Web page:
Arthur Cox impresses with its ‘business knowledge’, and handled investigations in a variety of sectors including private motor insurance, bagged cement, and concert and event ticketing. Practice head Richard Ryan, who is ‘a strategic thinker’, advised on the competition aspects of a number of significant mergers, and also assisted RTÉ with the formation of a joint venture with the Gaelic Athletic Association. State aid specialist Florence Loric is ‘quick to understand very complex aspects of electricity markets’.

At Mason Hayes & Curran, practice head Niall Collins, who has ‘excellent technical knowledge’, is advising Fane Valley on the competition element of its joint venture for the acquisition of Slaney Foods. Collins was also busy in the contentious space where his work included defending CNH Industrial and others in a follow-on damages action. Senior associate Tara Kelly joined from Simpson Thacher & Bartlett LLP. Maureen O’Neill left the firm.

Matheson is particularly noted for its expertise in the telecoms sector, where ‘tenacious’ practice head Helen Kelly is ‘very strong in relation to regulatory matters’. The media sector is another specialty and Kelly advises News UK on the competition aspects of its acquisition of Wireless Group. Contentious work included representing the Irish Brokers Association in relation to the Competition and Consumer Protection Commission’s (CCPC) investigation into the motor insurance sector. Newly promoted partner Kate McKenna is ‘extremely knowledgeable and technically excellent’.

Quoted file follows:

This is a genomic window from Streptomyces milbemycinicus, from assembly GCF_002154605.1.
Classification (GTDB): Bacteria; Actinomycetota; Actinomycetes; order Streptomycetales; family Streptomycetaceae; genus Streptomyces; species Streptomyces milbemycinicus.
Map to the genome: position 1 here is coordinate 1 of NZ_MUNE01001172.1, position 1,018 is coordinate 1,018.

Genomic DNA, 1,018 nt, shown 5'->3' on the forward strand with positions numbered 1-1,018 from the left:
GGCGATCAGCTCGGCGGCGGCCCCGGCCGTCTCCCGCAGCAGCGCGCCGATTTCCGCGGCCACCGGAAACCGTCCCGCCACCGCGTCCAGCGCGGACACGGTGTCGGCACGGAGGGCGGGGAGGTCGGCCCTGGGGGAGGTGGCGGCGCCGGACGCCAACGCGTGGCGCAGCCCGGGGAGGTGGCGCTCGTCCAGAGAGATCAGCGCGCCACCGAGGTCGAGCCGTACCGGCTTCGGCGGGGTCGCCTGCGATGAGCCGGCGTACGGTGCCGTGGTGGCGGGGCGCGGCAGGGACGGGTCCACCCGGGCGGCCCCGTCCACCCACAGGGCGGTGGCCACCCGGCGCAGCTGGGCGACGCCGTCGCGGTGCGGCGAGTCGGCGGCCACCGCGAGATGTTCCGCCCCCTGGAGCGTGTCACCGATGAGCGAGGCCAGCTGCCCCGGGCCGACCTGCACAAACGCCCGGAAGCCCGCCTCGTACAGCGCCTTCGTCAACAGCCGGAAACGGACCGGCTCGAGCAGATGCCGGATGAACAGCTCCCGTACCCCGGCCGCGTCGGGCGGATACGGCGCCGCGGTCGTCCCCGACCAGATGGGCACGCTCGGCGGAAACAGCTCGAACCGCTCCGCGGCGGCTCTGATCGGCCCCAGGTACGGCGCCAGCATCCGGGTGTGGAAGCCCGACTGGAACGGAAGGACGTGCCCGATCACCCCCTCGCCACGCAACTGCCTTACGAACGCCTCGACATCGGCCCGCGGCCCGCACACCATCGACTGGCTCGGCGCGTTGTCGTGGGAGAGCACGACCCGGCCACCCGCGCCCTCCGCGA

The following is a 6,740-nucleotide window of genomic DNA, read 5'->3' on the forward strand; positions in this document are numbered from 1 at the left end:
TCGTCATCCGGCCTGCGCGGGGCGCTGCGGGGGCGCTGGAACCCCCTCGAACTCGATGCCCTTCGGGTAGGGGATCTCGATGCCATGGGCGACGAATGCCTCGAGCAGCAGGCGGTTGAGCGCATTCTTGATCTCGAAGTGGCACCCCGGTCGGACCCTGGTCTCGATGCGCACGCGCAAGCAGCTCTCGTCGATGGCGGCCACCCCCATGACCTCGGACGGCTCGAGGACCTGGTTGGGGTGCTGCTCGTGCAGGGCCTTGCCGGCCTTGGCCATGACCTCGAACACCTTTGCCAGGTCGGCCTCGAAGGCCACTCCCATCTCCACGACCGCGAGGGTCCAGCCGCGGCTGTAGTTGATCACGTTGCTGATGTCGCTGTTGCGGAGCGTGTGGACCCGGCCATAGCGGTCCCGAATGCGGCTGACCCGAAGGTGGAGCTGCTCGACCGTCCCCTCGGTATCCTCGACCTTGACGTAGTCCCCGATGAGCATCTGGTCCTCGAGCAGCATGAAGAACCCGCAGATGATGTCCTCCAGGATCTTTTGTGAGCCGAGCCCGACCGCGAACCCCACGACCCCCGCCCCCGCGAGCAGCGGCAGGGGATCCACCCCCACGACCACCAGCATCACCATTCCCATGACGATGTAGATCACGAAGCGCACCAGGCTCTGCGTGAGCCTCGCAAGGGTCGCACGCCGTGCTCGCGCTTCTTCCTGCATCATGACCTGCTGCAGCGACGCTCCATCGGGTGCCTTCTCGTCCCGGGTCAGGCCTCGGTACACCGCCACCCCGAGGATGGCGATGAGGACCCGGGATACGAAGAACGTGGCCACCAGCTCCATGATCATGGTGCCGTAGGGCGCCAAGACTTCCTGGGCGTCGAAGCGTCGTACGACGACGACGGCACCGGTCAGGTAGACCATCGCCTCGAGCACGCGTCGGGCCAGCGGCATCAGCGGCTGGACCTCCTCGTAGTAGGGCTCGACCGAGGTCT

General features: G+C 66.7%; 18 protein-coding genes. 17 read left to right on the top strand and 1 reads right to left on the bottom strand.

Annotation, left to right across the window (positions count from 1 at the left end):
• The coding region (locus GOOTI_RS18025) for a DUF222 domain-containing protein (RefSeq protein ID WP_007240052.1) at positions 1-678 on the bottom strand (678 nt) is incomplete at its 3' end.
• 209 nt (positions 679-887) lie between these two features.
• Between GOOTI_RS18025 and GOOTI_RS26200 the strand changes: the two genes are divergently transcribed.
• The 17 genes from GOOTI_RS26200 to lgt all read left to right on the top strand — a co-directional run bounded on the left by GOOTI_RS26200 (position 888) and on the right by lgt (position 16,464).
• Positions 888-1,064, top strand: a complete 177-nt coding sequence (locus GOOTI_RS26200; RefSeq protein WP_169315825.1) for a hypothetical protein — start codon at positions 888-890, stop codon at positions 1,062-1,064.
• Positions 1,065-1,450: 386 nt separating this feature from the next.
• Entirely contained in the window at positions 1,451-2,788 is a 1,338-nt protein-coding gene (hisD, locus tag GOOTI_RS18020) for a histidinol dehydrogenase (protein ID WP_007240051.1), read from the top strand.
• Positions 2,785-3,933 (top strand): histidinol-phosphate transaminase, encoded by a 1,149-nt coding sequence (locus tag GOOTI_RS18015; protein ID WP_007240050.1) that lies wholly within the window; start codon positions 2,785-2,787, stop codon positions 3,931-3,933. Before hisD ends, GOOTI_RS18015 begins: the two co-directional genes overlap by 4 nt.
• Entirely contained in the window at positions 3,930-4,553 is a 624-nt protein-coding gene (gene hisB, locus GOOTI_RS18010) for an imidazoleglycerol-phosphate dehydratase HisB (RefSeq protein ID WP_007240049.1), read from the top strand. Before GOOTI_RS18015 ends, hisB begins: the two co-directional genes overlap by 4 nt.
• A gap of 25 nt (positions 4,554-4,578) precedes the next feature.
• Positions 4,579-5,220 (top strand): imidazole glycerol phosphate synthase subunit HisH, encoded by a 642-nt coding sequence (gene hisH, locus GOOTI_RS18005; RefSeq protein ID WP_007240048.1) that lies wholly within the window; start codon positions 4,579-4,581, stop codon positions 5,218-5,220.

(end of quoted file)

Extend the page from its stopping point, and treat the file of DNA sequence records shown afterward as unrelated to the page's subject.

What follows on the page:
Eversheds Sutherland was highly active in the merger filings space, where work included acting for Pimco Funds Ireland on the sale of its interest in several significant commercial property assets. The team also handles dawn raids and other contentious work. Sean Ryan heads the practice.

LK Shields Solicitors has expertise in sectors such as energy, media and manufacturing; ‘very responsive’ practice head Marco Hickey acted for Bemis Company on the competition aspects of its acquisition of the medical device packaging operations of SteriPack Group. Hickey also assisted Scania with the European Commission’s investigation into truck manufacturing.